Right now, I'm sat outside Pets at Home, DS is asleep in the car and when he wakes up we'll go and look at the animals, then I need to walk my five dogs, then I need to do some work, make dinner, play, read etc....

It's relentless and bloody hard work!

ijustwannadance Tue 28-Feb-17 14:40:41

Perfectly normal. I found it mindnumbingly boring being at home.

Mol1628 Tue 28-Feb-17 14:42:50

How do I honestly feel about being a mum to young children?

Bluntly honest, I hate it. My children are well cared for and loved and I spend a lot of time making sure they have a good childhood and upbringing. But I don't enjoy it at all. I'm hoping I enjoy it more when they're older and less annoying

Fishcakey Tue 28-Feb-17 14:45:19

I was bored stiff.

TerrorTwilight Tue 28-Feb-17 14:46:45

That all sounds 100% normal. It's just really, really tiring.

When ours were little, we used to look at each other over the heads of two happily shouting toddlers and just do that "Tim from The Office look to camera". I remember when littlest turned about 3 and the two of them went upstairs to play quietly without our input. We sat down at the table and had a cup of coffee and went "WOW." Because it was the first time in 4 and a half years we'd stopped.

They're much bigger now. Still adore them. Adore them more and more every day.

But I do also look at the baby/toddler photos and vids every once in a while and get a pang of "OH THEY WERE SO ADORABLE". Believe me, you get there and it's hard to remember just how hellishly exhausting it could sometimes be.

PegaGryf Tue 28-Feb-17 14:47:39

From 2pm onwards I'm on a mental bedtime count down. I'm knackered. It's the having no break ever which gets me. I'd be financially worse off to go back to work, so the trapped feeling is stifling. Love all my dc to pieces, but it's A LOT.

PegaGryf Tue 28-Feb-17 14:49:05

When ours were little, we used to look at each other over the heads of two happily shouting toddlers and just do that "Tim from The Office look to camera".

Most perfect, relatable summary of parenthood, ever grin

minipie Tue 28-Feb-17 14:59:11

I chose to stay at home with them and I should jolly well enjoy every second and stop feeding them fish fingers and saying 'in a minute darling'.

Ah see this is the error, thinking you should enjoy every minute just because you chose it. It's a job like any other. Some bits are fun some are not. I chose my job (I WOH) - doesn't mean I have to love every second of it. Just means I have to think it's better than the alternatives.

Why did you choose to be a SAHM? Presumably because you thought it was best for your DC/family , or because you thought you'd enjoy it more than being a WOHM? Neither of those is the same thing as loving every second.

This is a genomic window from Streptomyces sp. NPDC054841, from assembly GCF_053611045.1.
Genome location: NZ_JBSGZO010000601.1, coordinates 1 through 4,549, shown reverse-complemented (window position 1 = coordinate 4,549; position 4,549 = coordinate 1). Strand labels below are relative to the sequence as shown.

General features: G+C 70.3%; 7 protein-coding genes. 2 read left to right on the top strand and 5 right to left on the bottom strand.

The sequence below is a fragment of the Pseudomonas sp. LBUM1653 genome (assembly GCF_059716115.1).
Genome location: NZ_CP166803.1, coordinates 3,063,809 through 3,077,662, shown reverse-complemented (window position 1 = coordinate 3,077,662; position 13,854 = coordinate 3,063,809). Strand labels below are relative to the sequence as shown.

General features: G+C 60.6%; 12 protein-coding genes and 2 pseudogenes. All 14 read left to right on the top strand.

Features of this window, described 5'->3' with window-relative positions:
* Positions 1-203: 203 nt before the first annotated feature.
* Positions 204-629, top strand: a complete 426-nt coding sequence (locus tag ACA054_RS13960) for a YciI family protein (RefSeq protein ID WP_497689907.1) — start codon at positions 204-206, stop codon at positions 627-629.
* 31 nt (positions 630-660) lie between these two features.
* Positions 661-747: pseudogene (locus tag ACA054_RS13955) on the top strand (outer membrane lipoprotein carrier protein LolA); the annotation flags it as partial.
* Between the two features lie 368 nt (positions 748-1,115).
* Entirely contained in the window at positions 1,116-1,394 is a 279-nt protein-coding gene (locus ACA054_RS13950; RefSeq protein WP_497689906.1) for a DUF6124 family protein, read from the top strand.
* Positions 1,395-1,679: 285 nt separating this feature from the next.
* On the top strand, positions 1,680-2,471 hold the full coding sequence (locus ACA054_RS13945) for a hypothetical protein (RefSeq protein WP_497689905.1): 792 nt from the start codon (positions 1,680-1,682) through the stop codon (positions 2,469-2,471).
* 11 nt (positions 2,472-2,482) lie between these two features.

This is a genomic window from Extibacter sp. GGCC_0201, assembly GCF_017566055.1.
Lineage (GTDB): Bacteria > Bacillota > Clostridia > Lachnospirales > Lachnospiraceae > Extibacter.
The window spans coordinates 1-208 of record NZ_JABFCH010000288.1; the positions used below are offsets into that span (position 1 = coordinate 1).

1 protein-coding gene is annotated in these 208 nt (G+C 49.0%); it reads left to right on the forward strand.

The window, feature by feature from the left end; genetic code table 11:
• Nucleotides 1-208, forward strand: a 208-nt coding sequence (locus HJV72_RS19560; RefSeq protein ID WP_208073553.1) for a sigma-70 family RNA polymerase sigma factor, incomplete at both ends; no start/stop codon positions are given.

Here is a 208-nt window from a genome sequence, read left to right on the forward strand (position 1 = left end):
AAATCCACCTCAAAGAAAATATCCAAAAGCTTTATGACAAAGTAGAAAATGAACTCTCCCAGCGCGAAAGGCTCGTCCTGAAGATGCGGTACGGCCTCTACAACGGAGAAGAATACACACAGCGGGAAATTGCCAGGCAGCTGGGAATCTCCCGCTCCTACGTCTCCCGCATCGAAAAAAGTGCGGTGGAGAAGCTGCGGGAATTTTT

Personally, I don't enjoy being a mum to young DC (4 and 2 here). They don't sleep, we are exhausted, the eldest is defiant and tantrummy and the younger one is very sweet but wakes us up a lot and increasingly stroppy. There are bits I really enjoy about being with them but it's ermmm about 20% (though this is increasing as they get older, thank god).

Imstickingwiththisone Tue 28-Feb-17 15:05:13

OP I have guilt for different reasons. I have a 4 year old and newborn. 4 year old goes to nursery and i feel guilty even though it's part of the 15 free hours that most people use. I look forward to her coming home but then I have no patience and get shouty sad she's a really good kid but I find her smothering with a newborn. She always wants to be sat on me, which along with the newborn means I'm constantly nagging her to be careful, be gentle, why don't you sit over there etc.

I also feel like I've babied her and am trying to get her to dress herself, wipe her own bum etc.

The other day she was asked who shouts the most and she said mummy sad this isn't who I am, I just want to make her a good rounded kid and I can only seem to get through to her by being shitty. I try fun ways and she ignores me, then I lose patience.

I hope someone reads this and tells me this is the same everywhere and my DC won't hate me

nigelforgotthepassword Tue 28-Feb-17 15:10:10

Normal. Until both of mine were well over 4 I felt like this.
It gets better as they get older, really.
Mine are 11 and 9.5 now-life is infinitely better and actually, dare I say it, lots of fun.

wobblywonderwoman Tue 28-Feb-17 15:13:16

I have a 2 and 3 year old and I work full time and even then I find it hard to be supermum when I get home at 4pn and try and bake and craft etc. So I don't know how I would fill everyday and would a bit lobely for adult company.

So I think you're great grin